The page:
- Not to be confused with Sir Henry George Elliot GCB (1817-1907), British diplomat
Maj. Sir Henry George Elliot KCMG (25 December 1826 Niagara Falls, Ontario - 29 November 1912 Pietermaritzburg), was a Canadian-born soldier and administrator, and Chief Magistrate of the Tembuland territories in South Africa from 1891 to 1902. He was a son of Maj. J. F. Elliot. Elliot was trained at Windsor, Ontario and enlisted with the Royal Marine Light Infantry  in 1847. He took part in the Crimean War between 1854 and 1856, including Sebastopol and Balaclava, distinguishing himself and being decorated by both the British and Turkish forces (5th class Order of the Medjidie). In 1865 he married the daughter of a Mr. J. Drummond. Then followed by a military career in England, ending in December 1869 with his resigning while holding the rank of major.
Poor health resulted in his settling in Natal in 1870, and soon after joining the crowds flocking to the diamond fields at Kimberley. His health recovered, Elliot was persuaded in 1877 by the Prime Minister John Molteno to stay on in South Africa as chief magistrate or resident commissioner of Tembuland. In 1879 his second marriage was to a daughter of a Mr. W. Gardner. In the 1880s Elliot acquired from the Pondo chief rights over some land at the mouth of the Umzimvubu River. Traders soon settled there and coasters were able to steam some 18 km up the river to load cargoes of maize. The town later became known as Port St. Johns.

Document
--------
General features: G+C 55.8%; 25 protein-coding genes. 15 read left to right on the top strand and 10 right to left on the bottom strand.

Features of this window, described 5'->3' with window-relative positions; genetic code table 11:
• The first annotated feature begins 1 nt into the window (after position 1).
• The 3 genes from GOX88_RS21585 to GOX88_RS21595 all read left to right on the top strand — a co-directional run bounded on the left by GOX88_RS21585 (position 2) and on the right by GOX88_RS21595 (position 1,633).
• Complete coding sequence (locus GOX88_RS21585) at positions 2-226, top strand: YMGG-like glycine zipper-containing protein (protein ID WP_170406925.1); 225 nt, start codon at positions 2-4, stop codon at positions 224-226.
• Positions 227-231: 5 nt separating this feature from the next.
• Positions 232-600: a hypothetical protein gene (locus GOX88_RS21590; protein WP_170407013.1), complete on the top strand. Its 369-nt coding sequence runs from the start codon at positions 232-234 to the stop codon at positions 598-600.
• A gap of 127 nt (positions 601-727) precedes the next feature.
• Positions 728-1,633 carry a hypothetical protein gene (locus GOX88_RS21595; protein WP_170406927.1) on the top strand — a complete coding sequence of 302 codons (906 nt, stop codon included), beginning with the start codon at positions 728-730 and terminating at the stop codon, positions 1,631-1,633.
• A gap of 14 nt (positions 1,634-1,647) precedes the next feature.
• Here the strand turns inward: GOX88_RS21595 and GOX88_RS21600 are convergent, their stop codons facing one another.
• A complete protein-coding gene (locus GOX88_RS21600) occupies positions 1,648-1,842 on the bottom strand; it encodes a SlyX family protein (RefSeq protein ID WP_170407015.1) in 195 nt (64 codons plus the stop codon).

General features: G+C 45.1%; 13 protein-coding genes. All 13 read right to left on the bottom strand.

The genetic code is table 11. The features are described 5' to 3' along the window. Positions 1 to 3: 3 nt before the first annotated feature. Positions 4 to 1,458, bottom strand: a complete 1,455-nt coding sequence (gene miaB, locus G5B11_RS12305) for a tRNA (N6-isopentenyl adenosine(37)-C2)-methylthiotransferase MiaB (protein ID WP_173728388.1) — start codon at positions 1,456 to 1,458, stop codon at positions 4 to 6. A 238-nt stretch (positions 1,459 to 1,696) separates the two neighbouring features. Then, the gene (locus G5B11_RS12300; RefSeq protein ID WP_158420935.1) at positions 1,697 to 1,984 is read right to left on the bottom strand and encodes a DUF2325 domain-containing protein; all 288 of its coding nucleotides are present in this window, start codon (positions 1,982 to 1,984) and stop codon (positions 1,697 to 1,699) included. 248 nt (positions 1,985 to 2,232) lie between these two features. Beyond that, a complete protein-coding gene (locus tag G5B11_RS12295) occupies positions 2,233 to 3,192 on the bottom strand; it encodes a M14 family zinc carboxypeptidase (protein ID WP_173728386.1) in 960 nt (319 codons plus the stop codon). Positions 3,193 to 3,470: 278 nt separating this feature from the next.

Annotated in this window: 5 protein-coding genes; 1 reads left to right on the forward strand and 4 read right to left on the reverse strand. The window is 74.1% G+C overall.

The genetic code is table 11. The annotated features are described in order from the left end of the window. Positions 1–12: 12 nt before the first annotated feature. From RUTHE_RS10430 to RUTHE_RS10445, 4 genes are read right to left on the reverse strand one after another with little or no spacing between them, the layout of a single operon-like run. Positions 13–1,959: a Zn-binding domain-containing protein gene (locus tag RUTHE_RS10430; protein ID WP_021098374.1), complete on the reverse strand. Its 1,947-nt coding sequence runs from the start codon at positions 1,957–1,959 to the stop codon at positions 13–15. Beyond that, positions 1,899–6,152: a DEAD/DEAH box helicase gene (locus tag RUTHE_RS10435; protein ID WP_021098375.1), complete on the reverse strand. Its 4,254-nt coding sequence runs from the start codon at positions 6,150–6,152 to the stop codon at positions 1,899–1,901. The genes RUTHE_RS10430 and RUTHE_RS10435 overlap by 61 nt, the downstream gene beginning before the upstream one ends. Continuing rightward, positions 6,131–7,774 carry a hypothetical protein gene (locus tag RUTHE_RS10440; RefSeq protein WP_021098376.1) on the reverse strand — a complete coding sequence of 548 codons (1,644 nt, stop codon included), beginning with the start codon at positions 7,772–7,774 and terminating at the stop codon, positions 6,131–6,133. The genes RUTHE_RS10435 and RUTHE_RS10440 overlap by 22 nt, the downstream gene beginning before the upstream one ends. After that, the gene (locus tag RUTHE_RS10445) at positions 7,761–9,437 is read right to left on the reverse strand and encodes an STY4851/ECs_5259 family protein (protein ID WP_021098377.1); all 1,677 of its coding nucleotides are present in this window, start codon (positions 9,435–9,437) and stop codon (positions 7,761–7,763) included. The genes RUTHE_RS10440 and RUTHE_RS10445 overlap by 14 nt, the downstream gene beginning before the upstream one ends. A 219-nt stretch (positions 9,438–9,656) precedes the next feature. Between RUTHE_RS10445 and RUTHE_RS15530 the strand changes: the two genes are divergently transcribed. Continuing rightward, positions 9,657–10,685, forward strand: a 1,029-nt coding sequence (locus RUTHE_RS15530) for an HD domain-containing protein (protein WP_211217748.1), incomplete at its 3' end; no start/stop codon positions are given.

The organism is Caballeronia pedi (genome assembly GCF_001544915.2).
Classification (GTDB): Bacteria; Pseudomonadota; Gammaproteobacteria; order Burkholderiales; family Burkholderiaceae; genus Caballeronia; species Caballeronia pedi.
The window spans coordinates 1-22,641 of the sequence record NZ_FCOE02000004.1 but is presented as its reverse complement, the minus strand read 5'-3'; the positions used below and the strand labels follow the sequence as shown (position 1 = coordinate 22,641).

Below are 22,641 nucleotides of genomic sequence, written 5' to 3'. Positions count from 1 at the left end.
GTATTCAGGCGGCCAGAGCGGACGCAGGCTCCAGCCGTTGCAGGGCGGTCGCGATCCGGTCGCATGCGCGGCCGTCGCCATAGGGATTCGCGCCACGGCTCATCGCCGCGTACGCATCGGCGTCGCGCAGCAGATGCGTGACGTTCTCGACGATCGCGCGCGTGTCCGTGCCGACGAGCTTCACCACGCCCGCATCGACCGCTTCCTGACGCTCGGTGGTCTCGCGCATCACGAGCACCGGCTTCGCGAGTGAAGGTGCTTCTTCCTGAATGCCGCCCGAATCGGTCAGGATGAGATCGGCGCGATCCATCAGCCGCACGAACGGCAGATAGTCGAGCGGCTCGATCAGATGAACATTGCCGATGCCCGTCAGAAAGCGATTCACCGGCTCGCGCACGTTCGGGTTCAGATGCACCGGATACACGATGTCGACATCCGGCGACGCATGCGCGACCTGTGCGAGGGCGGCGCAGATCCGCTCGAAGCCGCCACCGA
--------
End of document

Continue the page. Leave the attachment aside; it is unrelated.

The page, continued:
Elliot's greatest achievement was his 1904 bringing about of the bloodless annexation of Pondoland, which was the last independent territory in South Africa. Cecil Rhodes was Premier of the Cape Colony at that time, and when Britain determined to extend Colonial rule to the Pondos, Lord Loch was of a mind that an armed force was needed. This could well have led to a widespread war, and Rhodes suggested Major Elliot as the man whose diplomatic skills might avert such a disaster. The respect he earned from all parties that were involved in disputes led to his highly successful career in the civil service. He was awarded the CMG in 1879, KCMG in 1899 and CB in 1900. In 1902 he retired to Pietermaritzburg.
[edit | edit source]
References[edit | edit source]
- 'The Reminiscences of Sir Walter Stanford'
- "Standard Encyclopaedia of Southern Africa" vol 9
- “Pioneers in Pondoland” – Rev. G. Callaway, p. 96)
|This page uses Creative Commons Licensed content from Wikipedia (view authors).|